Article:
In conclusion, our findings indicate that ovarian functions are impaired by HFD-induced obesity during early pregnancy in mice. Abnormal fatty acid β-oxidation, but not abnormal glycolysis, contributes to the impairment of ovarian functions in HFD-induced obesity. Our findings help in understanding the mechanistic effect of obesity on the ovaries and female fertility, and reinforces the need to regulate fat intake so as to avoid obesity and its associated effects. However, confirmation of our findings in humans is still needed.
Funding: This work was supported by the National Key Research and Development Program of China (grant no. 2018YFC1004401), the Science and Technology Research Program of Chongqing Municipal Education Commission (grant no. KJQN201900413), and the Natural Science Foundation of Chongqing (grant number cstc2020jcyj-msxmX0041).
Reporting Checklist: The authors have completed the ARRIVE reporting checklist. Available at http://dx.doi.org/10.21037/atm-21-2027
Data Sharing Statement: Available at http://dx.doi.org/10.21037/atm-21-2027
Conflicts of Interest: All authors have completed the ICMJE uniform disclosure form (available at Available at http://dx.doi.org/10.21037/atm-21-2027). The authors have no conflicts of interest to declare.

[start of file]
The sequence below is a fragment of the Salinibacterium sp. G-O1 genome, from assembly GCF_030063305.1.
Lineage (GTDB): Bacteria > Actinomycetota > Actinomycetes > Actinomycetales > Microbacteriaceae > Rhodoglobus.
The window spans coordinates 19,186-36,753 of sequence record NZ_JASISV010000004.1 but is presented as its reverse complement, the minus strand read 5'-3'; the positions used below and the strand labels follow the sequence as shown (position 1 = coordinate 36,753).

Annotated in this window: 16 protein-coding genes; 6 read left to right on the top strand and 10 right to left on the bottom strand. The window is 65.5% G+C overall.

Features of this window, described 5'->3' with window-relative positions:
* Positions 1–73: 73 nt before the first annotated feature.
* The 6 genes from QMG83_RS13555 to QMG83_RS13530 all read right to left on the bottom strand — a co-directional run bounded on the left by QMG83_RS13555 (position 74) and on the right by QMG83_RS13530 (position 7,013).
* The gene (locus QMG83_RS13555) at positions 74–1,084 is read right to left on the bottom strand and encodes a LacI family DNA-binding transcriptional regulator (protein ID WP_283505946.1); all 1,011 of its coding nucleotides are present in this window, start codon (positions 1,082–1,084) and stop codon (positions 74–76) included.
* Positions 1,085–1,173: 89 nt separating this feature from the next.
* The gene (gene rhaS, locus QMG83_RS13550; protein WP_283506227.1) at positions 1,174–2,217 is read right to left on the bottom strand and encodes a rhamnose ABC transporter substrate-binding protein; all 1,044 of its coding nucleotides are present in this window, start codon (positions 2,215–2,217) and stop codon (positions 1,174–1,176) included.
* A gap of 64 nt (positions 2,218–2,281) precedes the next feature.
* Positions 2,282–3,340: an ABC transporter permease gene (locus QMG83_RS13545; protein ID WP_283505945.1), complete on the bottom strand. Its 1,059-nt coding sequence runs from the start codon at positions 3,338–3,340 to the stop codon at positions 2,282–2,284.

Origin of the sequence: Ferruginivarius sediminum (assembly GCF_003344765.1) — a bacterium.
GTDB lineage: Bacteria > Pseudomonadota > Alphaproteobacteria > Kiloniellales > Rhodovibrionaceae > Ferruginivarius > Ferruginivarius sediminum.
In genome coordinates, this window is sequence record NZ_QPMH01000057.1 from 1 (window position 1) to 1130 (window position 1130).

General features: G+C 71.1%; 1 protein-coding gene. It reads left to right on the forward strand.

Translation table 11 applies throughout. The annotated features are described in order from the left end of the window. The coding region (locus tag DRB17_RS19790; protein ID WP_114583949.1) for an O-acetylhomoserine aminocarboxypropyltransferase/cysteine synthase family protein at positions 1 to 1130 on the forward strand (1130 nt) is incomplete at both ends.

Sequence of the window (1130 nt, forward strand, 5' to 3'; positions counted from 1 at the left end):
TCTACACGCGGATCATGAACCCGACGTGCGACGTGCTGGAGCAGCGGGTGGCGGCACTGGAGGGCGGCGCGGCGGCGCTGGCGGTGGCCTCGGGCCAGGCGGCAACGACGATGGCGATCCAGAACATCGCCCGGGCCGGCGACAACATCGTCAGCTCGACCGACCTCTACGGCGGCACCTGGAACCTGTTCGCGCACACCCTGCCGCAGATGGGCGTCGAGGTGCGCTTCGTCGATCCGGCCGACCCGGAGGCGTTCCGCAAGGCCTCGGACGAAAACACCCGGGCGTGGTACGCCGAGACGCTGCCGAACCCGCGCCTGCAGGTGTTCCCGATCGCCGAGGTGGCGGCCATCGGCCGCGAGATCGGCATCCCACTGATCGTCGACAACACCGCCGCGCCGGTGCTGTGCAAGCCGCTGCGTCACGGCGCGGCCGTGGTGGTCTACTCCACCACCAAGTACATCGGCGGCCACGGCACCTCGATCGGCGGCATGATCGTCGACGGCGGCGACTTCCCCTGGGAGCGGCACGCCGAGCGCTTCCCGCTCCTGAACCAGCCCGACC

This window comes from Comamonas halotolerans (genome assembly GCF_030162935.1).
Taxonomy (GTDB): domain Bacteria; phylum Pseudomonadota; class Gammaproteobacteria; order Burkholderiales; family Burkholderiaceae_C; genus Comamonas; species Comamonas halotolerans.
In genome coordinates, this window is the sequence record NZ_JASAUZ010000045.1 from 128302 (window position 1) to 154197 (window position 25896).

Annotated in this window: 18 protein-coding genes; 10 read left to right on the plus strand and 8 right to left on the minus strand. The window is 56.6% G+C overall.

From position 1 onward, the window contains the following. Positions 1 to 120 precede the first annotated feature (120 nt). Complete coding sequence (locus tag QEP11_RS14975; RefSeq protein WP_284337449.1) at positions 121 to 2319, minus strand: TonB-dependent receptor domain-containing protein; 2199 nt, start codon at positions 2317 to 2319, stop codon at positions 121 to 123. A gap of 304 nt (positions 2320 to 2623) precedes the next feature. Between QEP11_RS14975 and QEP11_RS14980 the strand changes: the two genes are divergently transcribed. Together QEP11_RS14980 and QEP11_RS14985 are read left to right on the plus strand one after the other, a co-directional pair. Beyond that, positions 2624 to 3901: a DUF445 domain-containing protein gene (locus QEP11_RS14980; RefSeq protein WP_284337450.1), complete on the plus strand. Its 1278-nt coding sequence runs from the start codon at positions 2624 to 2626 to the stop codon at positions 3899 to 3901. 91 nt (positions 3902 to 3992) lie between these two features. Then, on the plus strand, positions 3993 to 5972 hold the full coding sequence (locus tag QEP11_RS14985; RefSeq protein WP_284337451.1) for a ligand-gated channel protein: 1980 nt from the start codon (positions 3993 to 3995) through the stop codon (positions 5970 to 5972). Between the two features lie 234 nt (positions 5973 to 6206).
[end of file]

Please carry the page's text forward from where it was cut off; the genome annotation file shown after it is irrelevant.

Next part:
Ethical Statement: The authors are accountable for all aspects of the work in ensuring that questions related to the accuracy or integrity of any part of the work are appropriately investigated and resolved. Experiments were performed under a project license (No. SCXK [YU] 2012-0001) granted by the Ethics Committee of Chongqing Medical University, in compliance with Chongqing Medical University guidelines for the care and use of animals.
Open Access Statement: This is an Open Access article distributed in accordance with the Creative Commons Attribution-NonCommercial-NoDerivs 4.0 International License (CC BY-NC-ND 4.0), which permits the non-commercial replication and distribution of the article with the strict proviso that no changes or edits are made and the original work is properly cited (including links to both the formal publication through the relevant DOI and the license). See: https://creativecommons.org/licenses/by-nc-nd/4.0/.
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(English Language Editor: J. Reynolds)